PELHAM — The U.S. Postal Service expects to raise some of its rates Jan. 27, including the cost of a first-class stamp. In advance of that, complaints are on the rise about local mail delivery.
Several complaints surfaced recently on the town’s electronic message board.
Lucy Wilkerson, a community volunteer for Scouting and school causes, was the first to publicly call attention to delivery issues.
She said her family had gone several days without mail, then found their box stuffed.
“Delivery isn’t happening regularly,” Wilkerson said yesterday. “Then the mailbox is so stuffed you have to really tug on it to get it out.”
She said she formally complained, using the USPS’s online system and was awaiting a response.
Two other residents complained on the message board about missing packages and receiving mail intended for other people.
Spokesman Tom Rizzo said the Postal Service strives to deliver every piece of mail accurately and on time.
“We advise customers who are experiencing mail delivery issues to report them by calling toll-free, 1-800-ASK-USPS with details of their case,” he said. “These issues are reported daily to the postmaster, who will respond to each customer within 24 hours to initiate resolution of the problem.”
Without specific addresses or pieces of mail in hand, it is difficult to analyze, he said, but there could be a number of explanations for the message board posts in Pelham.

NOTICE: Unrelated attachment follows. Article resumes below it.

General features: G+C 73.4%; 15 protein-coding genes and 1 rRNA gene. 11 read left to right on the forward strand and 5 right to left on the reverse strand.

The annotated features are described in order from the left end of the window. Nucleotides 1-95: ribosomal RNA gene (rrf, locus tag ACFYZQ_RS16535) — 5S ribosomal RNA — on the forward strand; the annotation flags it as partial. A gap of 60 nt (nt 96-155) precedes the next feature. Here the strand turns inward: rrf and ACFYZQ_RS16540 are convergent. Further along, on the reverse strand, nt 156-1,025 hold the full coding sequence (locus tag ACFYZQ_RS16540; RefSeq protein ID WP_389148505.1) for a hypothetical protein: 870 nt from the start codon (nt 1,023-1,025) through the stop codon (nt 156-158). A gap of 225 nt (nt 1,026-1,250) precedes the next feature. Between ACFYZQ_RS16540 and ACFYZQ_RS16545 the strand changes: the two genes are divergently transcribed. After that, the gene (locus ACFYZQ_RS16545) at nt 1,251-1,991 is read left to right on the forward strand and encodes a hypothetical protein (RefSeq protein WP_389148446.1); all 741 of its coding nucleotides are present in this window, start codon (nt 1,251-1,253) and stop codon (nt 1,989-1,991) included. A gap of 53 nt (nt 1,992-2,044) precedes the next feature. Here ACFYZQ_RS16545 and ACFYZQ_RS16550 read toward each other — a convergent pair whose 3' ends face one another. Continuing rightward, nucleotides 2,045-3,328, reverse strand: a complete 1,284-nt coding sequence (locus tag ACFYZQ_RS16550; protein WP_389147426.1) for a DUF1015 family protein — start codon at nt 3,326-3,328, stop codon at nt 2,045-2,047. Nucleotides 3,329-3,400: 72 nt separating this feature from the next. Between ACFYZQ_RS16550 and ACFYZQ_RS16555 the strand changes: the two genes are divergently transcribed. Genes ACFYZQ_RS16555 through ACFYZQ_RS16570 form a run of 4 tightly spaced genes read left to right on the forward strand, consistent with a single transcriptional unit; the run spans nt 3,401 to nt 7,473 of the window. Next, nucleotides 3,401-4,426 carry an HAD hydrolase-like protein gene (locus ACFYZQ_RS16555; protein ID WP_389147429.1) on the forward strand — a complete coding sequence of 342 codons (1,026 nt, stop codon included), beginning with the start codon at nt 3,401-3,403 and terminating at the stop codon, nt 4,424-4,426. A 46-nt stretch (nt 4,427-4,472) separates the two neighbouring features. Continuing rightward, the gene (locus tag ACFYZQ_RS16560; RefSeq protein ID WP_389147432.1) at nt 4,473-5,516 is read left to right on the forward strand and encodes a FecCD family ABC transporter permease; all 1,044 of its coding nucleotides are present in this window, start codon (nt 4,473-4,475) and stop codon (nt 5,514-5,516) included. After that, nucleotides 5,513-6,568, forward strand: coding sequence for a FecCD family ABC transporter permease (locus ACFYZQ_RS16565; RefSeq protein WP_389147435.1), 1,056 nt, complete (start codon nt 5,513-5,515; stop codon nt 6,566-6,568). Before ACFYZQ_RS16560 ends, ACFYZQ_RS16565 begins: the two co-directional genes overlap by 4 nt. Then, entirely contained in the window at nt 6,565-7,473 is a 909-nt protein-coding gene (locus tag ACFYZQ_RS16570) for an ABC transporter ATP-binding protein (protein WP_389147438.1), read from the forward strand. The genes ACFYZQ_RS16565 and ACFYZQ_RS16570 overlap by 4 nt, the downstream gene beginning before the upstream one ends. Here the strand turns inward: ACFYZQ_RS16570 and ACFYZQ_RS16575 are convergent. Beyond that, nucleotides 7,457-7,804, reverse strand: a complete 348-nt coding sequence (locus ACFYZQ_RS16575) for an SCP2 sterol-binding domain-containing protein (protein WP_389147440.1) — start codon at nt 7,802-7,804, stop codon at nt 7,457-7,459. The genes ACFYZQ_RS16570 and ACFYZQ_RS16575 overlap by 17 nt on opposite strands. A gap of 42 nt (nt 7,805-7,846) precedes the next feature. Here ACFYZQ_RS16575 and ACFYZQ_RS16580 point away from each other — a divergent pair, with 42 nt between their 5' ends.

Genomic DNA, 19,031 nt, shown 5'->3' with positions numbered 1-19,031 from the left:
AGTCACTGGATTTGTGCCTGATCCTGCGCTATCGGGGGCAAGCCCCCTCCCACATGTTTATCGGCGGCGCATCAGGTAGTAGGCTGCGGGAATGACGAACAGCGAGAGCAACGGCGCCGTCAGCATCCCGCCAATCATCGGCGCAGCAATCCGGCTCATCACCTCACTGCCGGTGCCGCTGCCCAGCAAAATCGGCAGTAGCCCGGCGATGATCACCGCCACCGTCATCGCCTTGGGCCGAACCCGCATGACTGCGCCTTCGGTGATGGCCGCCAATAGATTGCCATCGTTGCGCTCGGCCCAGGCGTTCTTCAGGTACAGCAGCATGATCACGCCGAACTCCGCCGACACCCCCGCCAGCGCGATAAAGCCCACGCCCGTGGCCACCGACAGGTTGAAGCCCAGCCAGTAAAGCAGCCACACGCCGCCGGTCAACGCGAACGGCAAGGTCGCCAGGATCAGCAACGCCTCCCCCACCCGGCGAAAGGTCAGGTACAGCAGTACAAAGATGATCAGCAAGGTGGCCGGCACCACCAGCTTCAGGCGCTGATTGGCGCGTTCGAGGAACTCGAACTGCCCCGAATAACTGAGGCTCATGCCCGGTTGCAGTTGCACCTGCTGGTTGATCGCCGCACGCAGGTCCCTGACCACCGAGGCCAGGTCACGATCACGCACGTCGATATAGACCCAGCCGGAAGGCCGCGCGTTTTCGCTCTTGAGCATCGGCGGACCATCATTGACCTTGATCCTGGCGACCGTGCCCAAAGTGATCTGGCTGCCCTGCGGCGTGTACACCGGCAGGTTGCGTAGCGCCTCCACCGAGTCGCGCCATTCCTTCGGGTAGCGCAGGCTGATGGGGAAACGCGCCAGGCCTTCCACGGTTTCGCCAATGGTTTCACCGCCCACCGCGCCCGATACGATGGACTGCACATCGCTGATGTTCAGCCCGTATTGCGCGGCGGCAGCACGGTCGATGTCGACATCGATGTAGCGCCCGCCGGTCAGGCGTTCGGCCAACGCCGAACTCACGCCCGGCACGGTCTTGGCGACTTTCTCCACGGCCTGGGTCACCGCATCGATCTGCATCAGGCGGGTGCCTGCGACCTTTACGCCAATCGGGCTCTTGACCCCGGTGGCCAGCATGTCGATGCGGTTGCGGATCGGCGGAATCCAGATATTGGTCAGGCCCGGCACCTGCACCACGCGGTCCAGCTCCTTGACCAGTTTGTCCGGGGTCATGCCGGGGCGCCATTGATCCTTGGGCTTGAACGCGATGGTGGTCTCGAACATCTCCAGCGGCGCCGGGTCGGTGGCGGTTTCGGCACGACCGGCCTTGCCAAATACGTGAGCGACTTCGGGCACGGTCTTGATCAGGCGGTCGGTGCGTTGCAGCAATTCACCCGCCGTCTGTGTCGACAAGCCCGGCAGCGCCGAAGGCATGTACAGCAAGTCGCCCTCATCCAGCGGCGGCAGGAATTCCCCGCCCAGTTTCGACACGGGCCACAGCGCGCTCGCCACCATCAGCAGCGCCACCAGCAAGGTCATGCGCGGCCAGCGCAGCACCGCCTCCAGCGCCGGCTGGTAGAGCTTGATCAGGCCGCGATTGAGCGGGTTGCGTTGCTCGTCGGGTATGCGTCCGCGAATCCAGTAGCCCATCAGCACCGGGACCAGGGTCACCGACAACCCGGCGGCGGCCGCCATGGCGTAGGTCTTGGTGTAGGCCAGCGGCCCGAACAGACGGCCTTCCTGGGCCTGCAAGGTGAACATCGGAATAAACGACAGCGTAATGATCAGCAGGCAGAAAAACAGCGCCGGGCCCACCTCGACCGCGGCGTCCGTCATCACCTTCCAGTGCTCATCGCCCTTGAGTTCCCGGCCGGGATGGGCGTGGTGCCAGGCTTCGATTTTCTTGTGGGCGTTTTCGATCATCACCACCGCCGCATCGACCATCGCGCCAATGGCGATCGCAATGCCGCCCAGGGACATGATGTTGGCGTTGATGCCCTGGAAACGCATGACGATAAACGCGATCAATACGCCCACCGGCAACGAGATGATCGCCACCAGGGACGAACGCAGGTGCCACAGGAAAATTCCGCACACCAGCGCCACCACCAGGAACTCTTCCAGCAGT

Mail volume has declined dramatically over the past few years, so it’s not unusual for a customer to receive no mail for a day or more each week, he said.
“Typically, heavier mail volume on Mondays or days after a holiday may simply be more apparent in your mailbox after a day or two of having no mail,” Rizzo said.
He shot down the theory a move of Pelham mail carriers to Hudson is the potential source of the trouble.
“Pelham’s letter carriers have been based out of Hudson for 18 months or so,” Rizzo said. “They are the same carriers who delivered Pelham mail before the move, so that is a non-issue.”
“Two veteran carriers have retired and one transferred to another town,” he said, “and this may contribute to some isolated delivery issues with carriers hired since that time.”
A 911 address system for public safety was instituted in Pelham several years ago and some customers have resisted using their new addresses, Rizzo said. That can affect deliveries, he said.
Most parcel deliveries have tracking numbers and are scanned when first received at the post office and again if they brought back as undeliverable.
“There is no indication of problems in this area,” Rizzo said.